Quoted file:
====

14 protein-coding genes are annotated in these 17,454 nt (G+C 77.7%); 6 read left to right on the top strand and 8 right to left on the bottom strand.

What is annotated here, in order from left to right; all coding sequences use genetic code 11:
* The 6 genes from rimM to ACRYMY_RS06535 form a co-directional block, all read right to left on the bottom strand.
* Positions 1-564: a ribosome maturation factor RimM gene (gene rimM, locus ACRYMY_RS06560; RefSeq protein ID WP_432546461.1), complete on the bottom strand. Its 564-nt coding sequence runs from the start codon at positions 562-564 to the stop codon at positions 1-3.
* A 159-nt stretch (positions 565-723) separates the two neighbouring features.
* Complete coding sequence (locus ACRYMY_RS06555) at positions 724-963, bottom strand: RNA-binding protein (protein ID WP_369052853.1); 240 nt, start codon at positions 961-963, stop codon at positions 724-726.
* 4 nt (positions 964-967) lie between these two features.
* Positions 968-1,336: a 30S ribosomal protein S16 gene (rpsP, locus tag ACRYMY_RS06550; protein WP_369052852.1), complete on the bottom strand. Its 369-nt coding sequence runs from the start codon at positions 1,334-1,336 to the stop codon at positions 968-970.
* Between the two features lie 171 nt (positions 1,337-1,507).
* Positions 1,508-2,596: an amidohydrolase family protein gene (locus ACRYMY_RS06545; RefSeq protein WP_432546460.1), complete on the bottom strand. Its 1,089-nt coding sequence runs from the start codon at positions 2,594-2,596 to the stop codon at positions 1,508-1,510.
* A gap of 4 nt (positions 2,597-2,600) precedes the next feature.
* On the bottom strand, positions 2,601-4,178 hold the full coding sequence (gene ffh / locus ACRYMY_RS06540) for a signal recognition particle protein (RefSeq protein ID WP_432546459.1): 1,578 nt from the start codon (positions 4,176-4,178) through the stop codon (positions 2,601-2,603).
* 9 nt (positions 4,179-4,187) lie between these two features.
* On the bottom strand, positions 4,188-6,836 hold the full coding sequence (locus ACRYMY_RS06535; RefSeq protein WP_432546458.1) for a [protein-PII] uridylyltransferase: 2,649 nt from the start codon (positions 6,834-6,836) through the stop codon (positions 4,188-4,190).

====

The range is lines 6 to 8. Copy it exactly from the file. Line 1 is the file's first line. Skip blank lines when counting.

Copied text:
* Complete coding sequence (locus ACRYMY_RS06555) at positions 724-963, bottom strand: RNA-binding protein (protein ID WP_369052853.1); 240 nt, start codon at positions 961-963, stop codon at positions 724-726.
* 4 nt (positions 964-967) lie between these two features.
* Positions 968-1,336: a 30S ribosomal protein S16 gene (rpsP, locus tag ACRYMY_RS06550; protein WP_369052852.1), complete on the bottom strand. Its 369-nt coding sequence runs from the start codon at positions 1,334-1,336 to the stop codon at positions 968-970.